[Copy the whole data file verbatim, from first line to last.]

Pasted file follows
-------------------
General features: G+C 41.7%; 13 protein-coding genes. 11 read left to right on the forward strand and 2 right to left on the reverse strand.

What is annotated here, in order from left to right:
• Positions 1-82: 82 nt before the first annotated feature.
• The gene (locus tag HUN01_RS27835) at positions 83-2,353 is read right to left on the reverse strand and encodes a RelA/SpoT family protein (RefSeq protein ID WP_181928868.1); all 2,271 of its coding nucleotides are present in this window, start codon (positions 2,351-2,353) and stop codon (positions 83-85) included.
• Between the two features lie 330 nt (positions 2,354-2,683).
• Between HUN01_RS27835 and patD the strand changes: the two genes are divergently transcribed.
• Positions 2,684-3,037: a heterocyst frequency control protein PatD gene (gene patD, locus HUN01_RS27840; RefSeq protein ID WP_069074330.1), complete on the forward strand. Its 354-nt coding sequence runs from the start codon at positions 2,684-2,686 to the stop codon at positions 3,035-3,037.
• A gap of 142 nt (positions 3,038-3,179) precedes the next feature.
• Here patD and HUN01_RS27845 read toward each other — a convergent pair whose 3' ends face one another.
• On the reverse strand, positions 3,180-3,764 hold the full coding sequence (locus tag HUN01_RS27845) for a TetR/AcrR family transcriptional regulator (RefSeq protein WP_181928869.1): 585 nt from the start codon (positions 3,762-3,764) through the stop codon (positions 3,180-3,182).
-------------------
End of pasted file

General features: G+C 41.7%; 13 protein-coding genes. 11 read left to right on the forward strand and 2 right to left on the reverse strand.

What is annotated here, in order from left to right:
• Positions 1-82: 82 nt before the first annotated feature.
• The gene (locus tag HUN01_RS27835) at positions 83-2,353 is read right to left on the reverse strand and encodes a RelA/SpoT family protein (RefSeq protein ID WP_181928868.1); all 2,271 of its coding nucleotides are present in this window, start codon (positions 2,351-2,353) and stop codon (positions 83-85) included.
• Between the two features lie 330 nt (positions 2,354-2,683).
• Between HUN01_RS27835 and patD the strand changes: the two genes are divergently transcribed.
• Positions 2,684-3,037: a heterocyst frequency control protein PatD gene (gene patD, locus HUN01_RS27840; RefSeq protein ID WP_069074330.1), complete on the forward strand. Its 354-nt coding sequence runs from the start codon at positions 2,684-2,686 to the stop codon at positions 3,035-3,037.
• A gap of 142 nt (positions 3,038-3,179) precedes the next feature.
• Here patD and HUN01_RS27845 read toward each other — a convergent pair whose 3' ends face one another.
• On the reverse strand, positions 3,180-3,764 hold the full coding sequence (locus tag HUN01_RS27845) for a TetR/AcrR family transcriptional regulator (RefSeq protein WP_181928869.1): 585 nt from the start codon (positions 3,762-3,764) through the stop codon (positions 3,180-3,182).